Food production is influenced by myriad conditions: Weather that is too dry, too wet, too hot, or too cool can severely affect a farmer’s ability to grow crops. A NASA funded-project called the Crop Monitor for Early Warning is working to anticipate decreases in crop yields by examining weather-related satellite data.
“There’s a pressing need for better information for crop conditions in countries concerned with food security,” said Christina Justice, remote sensing expert at the University of Maryland and coordinator for the Crop Monitor for Early Warning project.
Food security—or having access to enough food to sustain a healthy, well-nourished diet—is a priority in many nations around the world. Since 2014, the number of undernourished people in the world has been increasing because of inadequate access to food. The Crop Monitor provides analyses for 81 countries, looking particularly at conditions affecting dominant crops in that region, such as rice in Southeast Asia or maize in Central America. The monitor can offer forecasts for the months ahead.
The maps on this page show Normalized Difference Vegetation Index (NDVI) anomalies, one of several satellite-derived products used to assess crop conditions. NDVI measures the health, or “greenness,” of vegetation based on how much red and near-infrared light the leaves reflect. Healthy vegetation reflects more infrared light and less visible light than stressed vegetation. Both maps show NDVI from June to August 2018 compared to the average from June to August over 2000 to 2013.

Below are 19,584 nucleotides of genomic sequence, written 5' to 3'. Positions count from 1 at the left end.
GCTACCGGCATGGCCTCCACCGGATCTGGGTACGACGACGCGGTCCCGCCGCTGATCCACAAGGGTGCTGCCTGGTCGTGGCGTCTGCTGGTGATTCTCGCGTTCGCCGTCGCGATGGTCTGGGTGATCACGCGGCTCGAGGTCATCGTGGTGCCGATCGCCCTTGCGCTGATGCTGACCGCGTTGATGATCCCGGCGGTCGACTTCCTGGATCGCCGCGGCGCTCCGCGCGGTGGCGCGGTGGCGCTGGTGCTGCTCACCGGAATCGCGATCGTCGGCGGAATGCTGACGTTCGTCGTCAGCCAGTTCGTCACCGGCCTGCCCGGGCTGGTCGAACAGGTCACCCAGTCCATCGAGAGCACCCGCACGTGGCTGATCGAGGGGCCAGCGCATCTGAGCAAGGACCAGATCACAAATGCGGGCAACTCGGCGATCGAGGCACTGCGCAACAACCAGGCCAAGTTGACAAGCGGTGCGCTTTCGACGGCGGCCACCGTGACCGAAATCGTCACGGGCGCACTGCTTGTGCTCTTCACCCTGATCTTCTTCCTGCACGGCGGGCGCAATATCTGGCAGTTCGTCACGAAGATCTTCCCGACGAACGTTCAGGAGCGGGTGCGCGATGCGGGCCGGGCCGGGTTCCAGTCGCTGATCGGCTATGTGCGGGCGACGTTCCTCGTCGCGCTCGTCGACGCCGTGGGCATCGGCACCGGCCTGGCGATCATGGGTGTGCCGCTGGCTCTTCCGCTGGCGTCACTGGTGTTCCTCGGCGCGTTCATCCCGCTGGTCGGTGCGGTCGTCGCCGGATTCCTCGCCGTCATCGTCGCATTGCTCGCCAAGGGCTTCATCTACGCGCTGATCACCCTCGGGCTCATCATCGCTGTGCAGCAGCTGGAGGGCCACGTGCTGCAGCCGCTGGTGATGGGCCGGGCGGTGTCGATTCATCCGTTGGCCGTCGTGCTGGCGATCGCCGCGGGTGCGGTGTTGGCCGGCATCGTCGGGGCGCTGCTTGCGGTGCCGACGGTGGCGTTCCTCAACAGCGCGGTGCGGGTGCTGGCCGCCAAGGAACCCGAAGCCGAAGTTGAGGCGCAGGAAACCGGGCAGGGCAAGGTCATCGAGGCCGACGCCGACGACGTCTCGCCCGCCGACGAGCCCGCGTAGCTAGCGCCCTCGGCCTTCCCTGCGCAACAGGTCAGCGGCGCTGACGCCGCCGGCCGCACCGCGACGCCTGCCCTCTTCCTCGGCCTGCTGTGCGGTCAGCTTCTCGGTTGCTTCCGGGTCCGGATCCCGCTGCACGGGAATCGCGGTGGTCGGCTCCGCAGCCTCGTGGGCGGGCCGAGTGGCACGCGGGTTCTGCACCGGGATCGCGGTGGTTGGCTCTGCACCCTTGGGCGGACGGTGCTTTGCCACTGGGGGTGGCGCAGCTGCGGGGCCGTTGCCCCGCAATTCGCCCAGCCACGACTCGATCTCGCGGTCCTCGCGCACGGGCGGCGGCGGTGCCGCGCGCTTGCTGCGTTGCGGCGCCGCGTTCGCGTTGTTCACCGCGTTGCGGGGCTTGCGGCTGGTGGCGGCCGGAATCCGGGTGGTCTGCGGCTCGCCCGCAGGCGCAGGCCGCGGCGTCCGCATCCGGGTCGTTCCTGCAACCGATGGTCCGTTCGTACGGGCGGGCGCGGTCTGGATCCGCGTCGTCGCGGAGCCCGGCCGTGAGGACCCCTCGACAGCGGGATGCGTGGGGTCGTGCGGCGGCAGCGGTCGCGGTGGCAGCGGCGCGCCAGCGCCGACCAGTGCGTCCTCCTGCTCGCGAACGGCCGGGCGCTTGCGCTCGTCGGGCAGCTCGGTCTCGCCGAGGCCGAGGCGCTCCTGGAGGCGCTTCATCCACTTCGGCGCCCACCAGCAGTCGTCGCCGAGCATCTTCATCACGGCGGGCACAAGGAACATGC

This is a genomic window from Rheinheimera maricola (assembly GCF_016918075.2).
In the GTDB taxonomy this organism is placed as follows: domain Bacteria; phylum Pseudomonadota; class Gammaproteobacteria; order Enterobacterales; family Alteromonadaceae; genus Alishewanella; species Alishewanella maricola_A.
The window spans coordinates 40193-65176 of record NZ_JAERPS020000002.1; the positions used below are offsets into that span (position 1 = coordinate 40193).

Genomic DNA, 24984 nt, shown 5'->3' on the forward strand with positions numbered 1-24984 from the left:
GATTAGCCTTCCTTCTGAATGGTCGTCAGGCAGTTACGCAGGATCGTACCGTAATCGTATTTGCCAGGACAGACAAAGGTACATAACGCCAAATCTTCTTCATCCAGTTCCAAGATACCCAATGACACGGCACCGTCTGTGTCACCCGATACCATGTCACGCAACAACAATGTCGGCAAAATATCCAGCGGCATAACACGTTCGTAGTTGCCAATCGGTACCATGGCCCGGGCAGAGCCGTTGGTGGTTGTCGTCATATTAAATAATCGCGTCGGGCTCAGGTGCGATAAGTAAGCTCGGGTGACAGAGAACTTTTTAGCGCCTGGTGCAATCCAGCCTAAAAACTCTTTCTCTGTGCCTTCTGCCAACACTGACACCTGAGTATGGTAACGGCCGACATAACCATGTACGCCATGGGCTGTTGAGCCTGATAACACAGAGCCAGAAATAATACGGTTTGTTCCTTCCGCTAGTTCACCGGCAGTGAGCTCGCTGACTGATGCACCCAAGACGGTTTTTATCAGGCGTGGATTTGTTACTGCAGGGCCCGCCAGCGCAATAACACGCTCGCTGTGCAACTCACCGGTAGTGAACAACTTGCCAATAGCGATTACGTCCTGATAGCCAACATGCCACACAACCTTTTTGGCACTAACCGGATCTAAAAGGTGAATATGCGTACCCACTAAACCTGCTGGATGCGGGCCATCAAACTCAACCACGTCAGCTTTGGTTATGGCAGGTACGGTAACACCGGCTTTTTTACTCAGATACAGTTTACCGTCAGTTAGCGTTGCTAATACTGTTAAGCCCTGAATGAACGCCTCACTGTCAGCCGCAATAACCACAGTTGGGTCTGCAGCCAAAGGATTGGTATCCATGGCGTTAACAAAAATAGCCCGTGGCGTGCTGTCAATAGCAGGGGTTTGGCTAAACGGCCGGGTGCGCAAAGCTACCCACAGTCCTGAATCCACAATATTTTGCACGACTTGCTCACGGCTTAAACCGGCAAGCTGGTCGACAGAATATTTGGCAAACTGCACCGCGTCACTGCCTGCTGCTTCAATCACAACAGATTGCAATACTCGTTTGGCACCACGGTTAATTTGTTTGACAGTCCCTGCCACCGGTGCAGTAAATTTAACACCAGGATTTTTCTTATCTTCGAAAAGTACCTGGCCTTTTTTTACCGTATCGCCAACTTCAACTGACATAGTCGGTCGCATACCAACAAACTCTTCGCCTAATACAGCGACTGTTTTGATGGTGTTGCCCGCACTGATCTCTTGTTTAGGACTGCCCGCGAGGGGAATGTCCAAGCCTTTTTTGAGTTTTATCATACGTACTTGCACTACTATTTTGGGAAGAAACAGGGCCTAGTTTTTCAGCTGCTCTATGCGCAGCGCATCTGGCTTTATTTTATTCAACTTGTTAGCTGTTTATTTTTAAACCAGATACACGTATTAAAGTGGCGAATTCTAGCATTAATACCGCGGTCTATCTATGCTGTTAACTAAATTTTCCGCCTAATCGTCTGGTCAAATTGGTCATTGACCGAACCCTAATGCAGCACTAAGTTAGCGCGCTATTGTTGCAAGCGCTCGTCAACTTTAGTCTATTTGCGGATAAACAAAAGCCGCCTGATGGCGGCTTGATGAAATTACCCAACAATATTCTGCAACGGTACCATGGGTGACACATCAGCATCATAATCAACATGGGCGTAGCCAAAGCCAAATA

The top map shows one of the areas where crop conditions for 2017/18 was most affected: Afghanistan. Sparse rain and snowfall in Afghanistan over the past year have created drought conditions that are reducing crop yields. Reports say more Afghans have been displaced by drought conditions than conflict this year.
The biggest decrease in vegetative greenness occurred in northern Afghanistan, where approximately 20 percent of the country’s total wheat is grown. For spring wheat (wheat planted in the spring, harvested in the fall in the northern hemisphere), the Crop Monitor classified parts of northern Afghanistan as “failure”—the most severe category—meaning crop yields are likely to be at least 25 percent below average. Conditions for winter wheat (sown in the winter, harvested in the summer) have been classified as “poor,” meaning yields are likely to be 10 to 25 percent below average. Afghanistan can import wheat from neighboring Pakistan and Kazakhstan.
The map above shows NDVI anomalies in Central America and the Caribbean. A severe drought spread across southern Mexico to Panama. In July, affected areas in Guatemala, El Salvador, and Honduras experienced maize and bean losses from 75 to 100 percent. The Crop Monitor has largely classified maize conditions in Guatemala and Honduras as “failure” while yields Haiti and El Salvador have mainly been classified as “poor.”
“NDVI is an important tool for monitoring crop conditions for food security. Any changes in precipitation and temperature will have an effect on vegetative greenness,” said Justice.
The Crop Monitor compiles all the different types of satellite information—including but not limited to NDVI, temperature, precipitation, and soil moisture—and shares it with 14 national and international partners. The partners help corroborate the findings with their own satellite data and on-the-ground reports.
Some of the partner organizations, such as the Famine Early Warning Systems Network (FEWS NET), are directly connected to rescue efforts. Funded by the U.S. Agency for International Development (USAID), FEWS NET provides crop condition information for relief efforts.
NASA Earth Observatory images by Lauren Dauphin, using MODIS data from NASA EOSDIS/LANCE and GIBS/Worldview. Story by Kasha Patel.